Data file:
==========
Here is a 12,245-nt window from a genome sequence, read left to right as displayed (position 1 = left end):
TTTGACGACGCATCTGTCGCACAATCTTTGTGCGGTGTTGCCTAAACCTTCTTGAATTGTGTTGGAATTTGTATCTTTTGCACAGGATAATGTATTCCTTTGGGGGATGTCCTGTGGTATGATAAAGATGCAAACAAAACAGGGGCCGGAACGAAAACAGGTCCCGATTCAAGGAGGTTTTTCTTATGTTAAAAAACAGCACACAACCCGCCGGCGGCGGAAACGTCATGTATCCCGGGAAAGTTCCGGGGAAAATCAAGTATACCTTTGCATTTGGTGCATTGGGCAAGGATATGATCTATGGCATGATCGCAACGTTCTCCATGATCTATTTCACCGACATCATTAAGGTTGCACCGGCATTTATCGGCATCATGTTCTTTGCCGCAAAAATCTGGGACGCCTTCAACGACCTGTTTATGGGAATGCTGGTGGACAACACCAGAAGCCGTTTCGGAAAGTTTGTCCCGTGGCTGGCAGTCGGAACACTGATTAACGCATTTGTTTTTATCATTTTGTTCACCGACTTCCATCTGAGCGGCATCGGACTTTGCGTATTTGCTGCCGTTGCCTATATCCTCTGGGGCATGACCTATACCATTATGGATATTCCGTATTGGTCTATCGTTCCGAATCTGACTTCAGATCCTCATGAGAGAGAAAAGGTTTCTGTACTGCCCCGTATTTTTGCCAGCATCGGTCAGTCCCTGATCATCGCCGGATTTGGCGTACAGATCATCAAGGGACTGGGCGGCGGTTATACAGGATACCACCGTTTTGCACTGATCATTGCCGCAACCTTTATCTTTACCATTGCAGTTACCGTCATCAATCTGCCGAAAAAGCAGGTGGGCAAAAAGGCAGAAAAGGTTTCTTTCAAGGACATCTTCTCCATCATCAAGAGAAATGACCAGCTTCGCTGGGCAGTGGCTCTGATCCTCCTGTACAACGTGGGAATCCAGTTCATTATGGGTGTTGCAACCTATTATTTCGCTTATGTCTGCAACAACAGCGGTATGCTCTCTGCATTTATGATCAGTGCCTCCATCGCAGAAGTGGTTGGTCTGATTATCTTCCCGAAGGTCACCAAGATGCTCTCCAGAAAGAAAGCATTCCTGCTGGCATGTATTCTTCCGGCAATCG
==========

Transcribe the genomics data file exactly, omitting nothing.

Here is a 12,245-nt window from a genome sequence, read left to right as displayed (position 1 = left end):
TTTGACGACGCATCTGTCGCACAATCTTTGTGCGGTGTTGCCTAAACCTTCTTGAATTGTGTTGGAATTTGTATCTTTTGCACAGGATAATGTATTCCTTTGGGGGATGTCCTGTGGTATGATAAAGATGCAAACAAAACAGGGGCCGGAACGAAAACAGGTCCCGATTCAAGGAGGTTTTTCTTATGTTAAAAAACAGCACACAACCCGCCGGCGGCGGAAACGTCATGTATCCCGGGAAAGTTCCGGGGAAAATCAAGTATACCTTTGCATTTGGTGCATTGGGCAAGGATATGATCTATGGCATGATCGCAACGTTCTCCATGATCTATTTCACCGACATCATTAAGGTTGCACCGGCATTTATCGGCATCATGTTCTTTGCCGCAAAAATCTGGGACGCCTTCAACGACCTGTTTATGGGAATGCTGGTGGACAACACCAGAAGCCGTTTCGGAAAGTTTGTCCCGTGGCTGGCAGTCGGAACACTGATTAACGCATTTGTTTTTATCATTTTGTTCACCGACTTCCATCTGAGCGGCATCGGACTTTGCGTATTTGCTGCCGTTGCCTATATCCTCTGGGGCATGACCTATACCATTATGGATATTCCGTATTGGTCTATCGTTCCGAATCTGACTTCAGATCCTCATGAGAGAGAAAAGGTTTCTGTACTGCCCCGTATTTTTGCCAGCATCGGTCAGTCCCTGATCATCGCCGGATTTGGCGTACAGATCATCAAGGGACTGGGCGGCGGTTATACAGGATACCACCGTTTTGCACTGATCATTGCCGCAACCTTTATCTTTACCATTGCAGTTACCGTCATCAATCTGCCGAAAAAGCAGGTGGGCAAAAAGGCAGAAAAGGTTTCTTTCAAGGACATCTTCTCCATCATCAAGAGAAATGACCAGCTTCGCTGGGCAGTGGCTCTGATCCTCCTGTACAACGTGGGAATCCAGTTCATTATGGGTGTTGCAACCTATTATTTCGCTTATGTCTGCAACAACAGCGGTATGCTCTCTGCATTTATGATCAGTGCCTCCATCGCAGAAGTGGTTGGTCTGATTATCTTCCCGAAGGTCACCAAGATGCTCTCCAGAAAGAAAGCATTCCTGCTGGCATGTATTCTTCCGGCAATCG